Markets, Hierarchies, and the Evolving Nature of Interorganizational Cooperation
Wonyoung Lee (Marketing Lab, Korea), Praveen Aggarwal (University of Minnesota Duluth, USA), Hyonkil Shin (Hankuk University of Foreign Studies, Korea), Taihoon Cha (Hankuk University of Foreign Studies, Korea) and Seunghan Kim (Samsung SDS, Korea)
Copyright: © 2008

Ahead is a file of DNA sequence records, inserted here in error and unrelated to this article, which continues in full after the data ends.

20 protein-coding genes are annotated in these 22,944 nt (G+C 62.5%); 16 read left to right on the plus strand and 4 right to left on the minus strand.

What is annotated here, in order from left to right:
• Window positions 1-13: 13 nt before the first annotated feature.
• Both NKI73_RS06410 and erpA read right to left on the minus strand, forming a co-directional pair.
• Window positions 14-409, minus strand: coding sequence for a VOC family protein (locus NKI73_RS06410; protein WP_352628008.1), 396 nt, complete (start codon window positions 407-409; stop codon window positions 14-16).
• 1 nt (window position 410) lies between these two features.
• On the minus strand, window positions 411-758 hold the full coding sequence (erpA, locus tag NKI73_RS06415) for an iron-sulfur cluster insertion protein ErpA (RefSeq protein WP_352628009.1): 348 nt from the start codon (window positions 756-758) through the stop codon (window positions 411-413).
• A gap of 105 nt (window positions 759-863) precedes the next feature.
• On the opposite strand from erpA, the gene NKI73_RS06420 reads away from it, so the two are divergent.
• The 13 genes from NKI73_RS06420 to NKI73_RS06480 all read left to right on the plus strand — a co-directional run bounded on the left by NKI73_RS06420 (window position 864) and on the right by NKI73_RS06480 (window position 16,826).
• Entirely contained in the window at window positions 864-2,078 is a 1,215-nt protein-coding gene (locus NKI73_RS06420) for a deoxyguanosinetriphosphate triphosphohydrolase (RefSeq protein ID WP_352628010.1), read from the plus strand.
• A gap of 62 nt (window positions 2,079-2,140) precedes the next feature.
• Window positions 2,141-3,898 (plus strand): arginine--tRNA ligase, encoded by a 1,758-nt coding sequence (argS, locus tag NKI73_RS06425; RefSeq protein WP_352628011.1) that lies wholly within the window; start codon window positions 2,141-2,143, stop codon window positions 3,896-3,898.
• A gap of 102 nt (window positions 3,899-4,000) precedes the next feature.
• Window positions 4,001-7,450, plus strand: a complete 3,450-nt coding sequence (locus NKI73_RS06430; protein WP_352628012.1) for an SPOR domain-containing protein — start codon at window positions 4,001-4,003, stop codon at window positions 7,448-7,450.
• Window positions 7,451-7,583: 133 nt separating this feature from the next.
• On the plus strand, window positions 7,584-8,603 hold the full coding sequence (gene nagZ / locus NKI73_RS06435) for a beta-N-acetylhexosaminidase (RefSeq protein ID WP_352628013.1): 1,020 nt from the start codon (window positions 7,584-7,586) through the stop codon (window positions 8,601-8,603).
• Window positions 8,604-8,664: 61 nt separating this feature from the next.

The decreasing cost of IT has encouraged organizations to seek new ways of cooperating with members of the supply chain and other key strategic partners. This increased cooperation is giving rise to a new type of interorganizational system (IOS). Before the advent of the Internet, IS integration required significant investments on the part of organizations participating in an IOS. Such heavy investments, in turn, necessitated close strategic cooperation in the non-IS domain as well. Thus, IS integration went hand-in-hand with non-IS (relational) integration in the pre-Internet era. However, advances in Internet technology have commoditized IS integration to a significant extent, thereby allowing the uncoupling of IS integration and relational integration. It is now possible for organizations to have IS integration without developing strong non-IS linkages. We propose a framework to account for this recent shift and present a typology for classifying interorganizational systems based on the segregation of IS and relational integration. We also verify the typology in case studies of four large firms.